Saturday, May 19, 2012

Pipistrel Comes Through Again


Just a few short months ago I posted an announcement from Pipistrel about its upcoming, mid-$80K ALPHA Trainer, targeted for flight schools and already bought in significant quantities by the Indian Air Force as a military primary trainer.
ALPHA was promised for April, and Pipistrel nailed it – how often do we see that in manufacturing?
Pipistrel's ALPHA Trainer. all photos courtesy Pipistrel
Pipistrel is the same progressive Slovenian company that won the CAFE electric flight competition last year with the Taurus Electro G4 and has gained a growing reputation in the sport aviation industry for innovative, high-performing, highly efficient aircraft such as the Virus and Sinus S-LSA.
Beefed up gear, lower nose angle, shorter prop to minimize prop strikes.
After keeping its promise to debut the ALPHA in April at the European AERO show, word comes from Ivo Boscarol and company of the successful conclusion of flight testing.  The ALPHA is now in production.
The original concept was to create a do-it-all trainer that would garner substantial orders, enabling mass production economies of scale that would keep costs affordable for everyone.
Due to the wide variance in regulations country to country, Pipistrel realized that goal was not feasible and instead offers two versions of the ALPHA.
For countries in support of FAA-LSA (or ASTM-certified) standards, the company offers a 1212 lb. (550 kg) MTOW version.
Three-point belts, headrest, durable fabric upholstery.
In places where the UL LTF standard is adopted, the European Ultralight/Microlight model, with a MTOW of  1047 lb. (472.5 kg), takes center stage.
Even though the price is dramatically lower than comparable composite LSA, the ALPHA Trainer is no stripped-down, bare bones bird.
Some of many appealing features for this latest in a line of low-drag, light-weight LSA:
<> Strong and easy to fly for entry-level students
<> Ballistic parachute system
<> Benign stall and overall handling
<> Affordable and easy to operate, maintain and repair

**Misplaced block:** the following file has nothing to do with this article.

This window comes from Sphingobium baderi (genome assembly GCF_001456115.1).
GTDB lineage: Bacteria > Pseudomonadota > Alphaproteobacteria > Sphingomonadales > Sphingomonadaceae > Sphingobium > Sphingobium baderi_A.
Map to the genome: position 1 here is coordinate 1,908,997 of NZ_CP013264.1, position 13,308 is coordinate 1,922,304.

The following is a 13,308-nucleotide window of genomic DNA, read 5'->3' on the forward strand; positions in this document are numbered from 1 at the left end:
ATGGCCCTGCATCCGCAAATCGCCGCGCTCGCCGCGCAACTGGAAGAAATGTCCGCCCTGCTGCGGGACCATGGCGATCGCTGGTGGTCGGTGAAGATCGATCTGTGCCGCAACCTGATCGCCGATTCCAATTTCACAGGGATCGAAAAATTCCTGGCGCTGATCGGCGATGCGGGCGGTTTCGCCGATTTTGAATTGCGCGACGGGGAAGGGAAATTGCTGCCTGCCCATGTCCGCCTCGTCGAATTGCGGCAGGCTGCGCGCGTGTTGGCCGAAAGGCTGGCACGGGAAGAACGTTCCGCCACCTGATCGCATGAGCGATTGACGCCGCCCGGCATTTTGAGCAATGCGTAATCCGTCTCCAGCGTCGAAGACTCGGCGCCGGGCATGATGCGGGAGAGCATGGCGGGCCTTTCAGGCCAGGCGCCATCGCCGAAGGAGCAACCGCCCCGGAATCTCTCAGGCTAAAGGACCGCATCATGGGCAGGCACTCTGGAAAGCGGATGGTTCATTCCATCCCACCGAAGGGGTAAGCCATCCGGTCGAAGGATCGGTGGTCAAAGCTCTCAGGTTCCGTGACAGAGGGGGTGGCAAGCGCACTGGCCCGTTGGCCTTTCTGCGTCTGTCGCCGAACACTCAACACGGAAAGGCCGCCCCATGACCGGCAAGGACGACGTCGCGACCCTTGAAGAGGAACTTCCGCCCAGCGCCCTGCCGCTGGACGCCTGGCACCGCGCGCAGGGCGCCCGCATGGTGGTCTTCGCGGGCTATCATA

<> Built for endurance (takeoff/landing circuits) and extremes of weather: good ventilation and cabin heating
<> Approved strobes and lighting
<> Quiet cockpit for easy communication between instructor and student
<> Readily available access to spare parts for quick repair turnaround – vital for flight schools
Flaperon handle actuates 25° of travel
<> Good cross-country training range (390 nm)
<> Easy daily service and refueling,
<> Durable finish for outdoor storage
<> Good brakes for ground handling emergencies
<> Dual flight controls with quick/easy adjustment for a variety of body types
<> Long operating life
<> Tricycle configuration with steerable nose wheel
<> Easy cockpit ingress, even for older students
<> Affordable and cost-effective to operate
Some other features: robust composite undercarriage, including a shorter, stronger nose strut which improves visibility during taxi.
The 15-gallon, easy-fill fuel tank is fuselage mounted and gives 5 hours endurance.  And that fuel burn estimate factors in multiple takeoff/landing circuits too.
High-leverage center console handle for hydraulic brakes
Pipistrel is known for its superbly clean aerodynamics: though power comes from the tried-and-true Rotax 912, 80 hp engine, the ALPHA is no performance slouch with a cruise speed of 108 knots (same as a Cessna 172), “very short” take-off distance and a climb rate listed at more than 1000 fpm.
The ALPHA Trainer uses the basic fuselage shape from its other successful designs but the wing, from the Pipistrel Virus SW (Short Wing), is significantly redesigned to eliminate air brakes (wing top spoilers) and incorporates redesigned flaperons with 25° of flap travel.
Also new is a wooden propeller, designed and CNC-carved in house, then covered with a durable coating.
Lots more to appreciate here and congratulations to Pipistrel for another dramatic entry into the field.
My big question is, will the market recognize this as the breakthrough design I believe it to be and order in sufficient quantities to make it another Pipistrel success story?  We’ll see.

2 comments:

Anonymous said...

Hi James,

Should we assume you've retired from blogging?

Best wishes for whatever endeavors now occupy your time!

Thomas

Bill Shields said...

Did you use an aircraft hangar to store this, or where did you put it when you weren't flying it? It doesn't look like it would fit in a garage.